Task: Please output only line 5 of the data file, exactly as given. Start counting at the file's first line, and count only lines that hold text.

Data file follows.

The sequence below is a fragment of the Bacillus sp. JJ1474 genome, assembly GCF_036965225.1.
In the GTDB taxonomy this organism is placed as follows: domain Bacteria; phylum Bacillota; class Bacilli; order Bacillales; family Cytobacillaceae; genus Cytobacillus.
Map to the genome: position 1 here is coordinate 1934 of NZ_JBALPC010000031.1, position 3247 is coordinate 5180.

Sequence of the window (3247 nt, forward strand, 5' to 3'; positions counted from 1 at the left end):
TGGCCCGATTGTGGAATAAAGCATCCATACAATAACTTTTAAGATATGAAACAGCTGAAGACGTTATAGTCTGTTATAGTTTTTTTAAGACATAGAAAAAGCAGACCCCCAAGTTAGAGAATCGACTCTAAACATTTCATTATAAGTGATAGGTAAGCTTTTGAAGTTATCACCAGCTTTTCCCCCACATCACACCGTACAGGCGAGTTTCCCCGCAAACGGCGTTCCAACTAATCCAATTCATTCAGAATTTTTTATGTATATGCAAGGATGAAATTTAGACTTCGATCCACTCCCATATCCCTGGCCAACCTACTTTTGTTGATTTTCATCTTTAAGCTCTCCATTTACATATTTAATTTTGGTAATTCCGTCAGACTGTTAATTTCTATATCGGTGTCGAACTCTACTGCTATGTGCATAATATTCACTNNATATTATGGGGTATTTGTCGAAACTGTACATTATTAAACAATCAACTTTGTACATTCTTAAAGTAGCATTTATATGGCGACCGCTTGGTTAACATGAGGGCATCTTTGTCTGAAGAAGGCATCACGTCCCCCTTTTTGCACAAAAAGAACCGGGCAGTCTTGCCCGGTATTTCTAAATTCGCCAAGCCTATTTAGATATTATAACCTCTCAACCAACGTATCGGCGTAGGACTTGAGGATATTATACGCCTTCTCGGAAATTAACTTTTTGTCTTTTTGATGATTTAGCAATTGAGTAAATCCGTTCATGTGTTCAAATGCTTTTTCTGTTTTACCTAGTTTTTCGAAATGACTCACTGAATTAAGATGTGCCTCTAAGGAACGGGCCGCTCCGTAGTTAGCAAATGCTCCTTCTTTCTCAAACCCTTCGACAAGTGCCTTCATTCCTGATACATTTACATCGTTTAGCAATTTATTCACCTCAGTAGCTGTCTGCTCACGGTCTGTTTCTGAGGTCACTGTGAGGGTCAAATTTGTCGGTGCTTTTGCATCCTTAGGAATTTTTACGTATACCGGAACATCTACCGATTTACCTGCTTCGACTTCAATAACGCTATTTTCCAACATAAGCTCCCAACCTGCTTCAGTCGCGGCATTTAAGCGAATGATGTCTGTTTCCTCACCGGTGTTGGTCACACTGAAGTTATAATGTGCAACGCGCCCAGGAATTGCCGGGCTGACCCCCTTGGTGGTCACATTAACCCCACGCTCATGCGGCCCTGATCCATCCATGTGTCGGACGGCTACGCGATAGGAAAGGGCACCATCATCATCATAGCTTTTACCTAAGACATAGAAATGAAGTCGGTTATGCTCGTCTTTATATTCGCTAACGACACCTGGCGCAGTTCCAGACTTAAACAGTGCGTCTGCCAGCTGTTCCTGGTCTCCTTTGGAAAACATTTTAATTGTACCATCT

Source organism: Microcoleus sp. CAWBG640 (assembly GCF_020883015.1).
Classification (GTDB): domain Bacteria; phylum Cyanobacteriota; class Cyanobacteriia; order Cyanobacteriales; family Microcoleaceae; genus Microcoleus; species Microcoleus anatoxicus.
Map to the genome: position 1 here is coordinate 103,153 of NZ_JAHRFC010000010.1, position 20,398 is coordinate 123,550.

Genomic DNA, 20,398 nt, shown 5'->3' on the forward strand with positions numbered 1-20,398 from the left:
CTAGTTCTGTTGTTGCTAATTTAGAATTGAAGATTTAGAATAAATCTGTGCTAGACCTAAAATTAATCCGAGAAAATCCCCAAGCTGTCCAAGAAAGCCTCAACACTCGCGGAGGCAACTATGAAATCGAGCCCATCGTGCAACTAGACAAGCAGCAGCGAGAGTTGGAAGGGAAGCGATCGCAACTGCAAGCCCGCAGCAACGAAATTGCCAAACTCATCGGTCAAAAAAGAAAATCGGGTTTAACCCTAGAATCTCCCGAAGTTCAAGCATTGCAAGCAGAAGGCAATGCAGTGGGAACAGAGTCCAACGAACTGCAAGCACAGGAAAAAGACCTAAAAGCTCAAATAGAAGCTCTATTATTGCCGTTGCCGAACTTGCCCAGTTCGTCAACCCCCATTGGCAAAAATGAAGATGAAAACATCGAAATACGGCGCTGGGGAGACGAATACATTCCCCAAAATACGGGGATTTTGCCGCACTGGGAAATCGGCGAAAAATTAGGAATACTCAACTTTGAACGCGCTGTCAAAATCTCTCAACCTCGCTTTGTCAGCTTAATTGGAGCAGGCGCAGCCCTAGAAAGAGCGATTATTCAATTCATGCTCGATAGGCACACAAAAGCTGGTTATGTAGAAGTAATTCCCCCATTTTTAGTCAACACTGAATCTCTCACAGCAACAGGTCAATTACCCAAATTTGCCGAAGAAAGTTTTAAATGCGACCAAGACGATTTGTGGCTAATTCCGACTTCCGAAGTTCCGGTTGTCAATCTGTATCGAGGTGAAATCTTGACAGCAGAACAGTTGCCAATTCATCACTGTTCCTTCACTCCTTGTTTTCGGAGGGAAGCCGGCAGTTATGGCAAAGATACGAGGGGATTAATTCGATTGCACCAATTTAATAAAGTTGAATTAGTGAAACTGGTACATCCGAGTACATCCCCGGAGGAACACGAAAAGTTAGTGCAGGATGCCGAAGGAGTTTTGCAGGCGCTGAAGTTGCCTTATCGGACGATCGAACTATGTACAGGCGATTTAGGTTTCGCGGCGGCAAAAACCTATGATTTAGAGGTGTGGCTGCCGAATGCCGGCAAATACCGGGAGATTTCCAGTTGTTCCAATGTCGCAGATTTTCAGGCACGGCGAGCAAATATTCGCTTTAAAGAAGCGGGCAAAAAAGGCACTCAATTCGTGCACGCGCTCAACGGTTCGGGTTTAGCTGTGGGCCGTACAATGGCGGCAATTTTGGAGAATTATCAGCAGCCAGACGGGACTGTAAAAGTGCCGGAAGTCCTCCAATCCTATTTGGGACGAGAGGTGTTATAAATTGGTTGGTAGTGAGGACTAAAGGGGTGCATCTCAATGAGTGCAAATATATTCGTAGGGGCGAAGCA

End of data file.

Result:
TGGCCCGATTGTGGAATAAAGCATCCATACAATAACTTTTAAGATATGAAACAGCTGAAGACGTTATAGTCTGTTATAGTTTTTTTAAGACATAGAAAAAGCAGACCCCCAAGTTAGAGAATCGACTCTAAACATTTCATTATAAGTGATAGGTAAGCTTTTGAAGTTATCACCAGCTTTTCCCCCACATCACACCGTACAGGCGAGTTTCCCCGCAAACGGCGTTCCAACTAATCCAATTCATTCAGAATTTTTTATGTATATGCAAGGATGAAATTTAGACTTCGATCCACTCCCATATCCCTGGCCAACCTACTTTTGTTGATTTTCATCTTTAAGCTCTCCATTTACATATTTAATTTTGGTAATTCCGTCAGACTGTTAATTTCTATATCGGTGTCGAACTCTACTGCTATGTGCATAATATTCACTNNATATTATGGGGTATTTGTCGAAACTGTACATTATTAAACAATCAACTTTGTACATTCTTAAAGTAGCATTTATATGGCGACCGCTTGGTTAACATGAGGGCATCTTTGTCTGAAGAAGGCATCACGTCCCCCTTTTTGCACAAAAAGAACCGGGCAGTCTTGCCCGGTATTTCTAAATTCGCCAAGCCTATTTAGATATTATAACCTCTCAACCAACGTATCGGCGTAGGACTTGAGGATATTATACGCCTTCTCGGAAATTAACTTTTTGTCTTTTTGATGATTTAGCAATTGAGTAAATCCGTTCATGTGTTCAAATGCTTTTTCTGTTTTACCTAGTTTTTCGAAATGACTCACTGAATTAAGATGTGCCTCTAAGGAACGGGCCGCTCCGTAGTTAGCAAATGCTCCTTCTTTCTCAAACCCTTCGACAAGTGCCTTCATTCCTGATACATTTACATCGTTTAGCAATTTATTCACCTCAGTAGCTGTCTGCTCACGGTCTGTTTCTGAGGTCACTGTGAGGGTCAAATTTGTCGGTGCTTTTGCATCCTTAGGAATTTTTACGTATACCGGAACATCTACCGATTTACCTGCTTCGACTTCAATAACGCTATTTTCCAACATAAGCTCCCAACCTGCTTCAGTCGCGGCATTTAAGCGAATGATGTCTGTTTCCTCACCGGTGTTGGTCACACTGAAGTTATAATGTGCAACGCGCCCAGGAATTGCCGGGCTGACCCCCTTGGTGGTCACATTAACCCCACGCTCATGCGGCCCTGATCCATCCATGTGTCGGACGGCTACGCGATAGGAAAGGGCACCATCATCATCATAGCTTTTACCTAAGACATAGAAATGAAGTCGGTTATGCTCGTCTTTATATTCGCTAACGACACCTGGCGCAGTTCCAGACTTAAACAGTGCGTCTGCCAGCTGTTCCTGGTCTCCTTTGGAAAACATTTTAATTGTACCATCT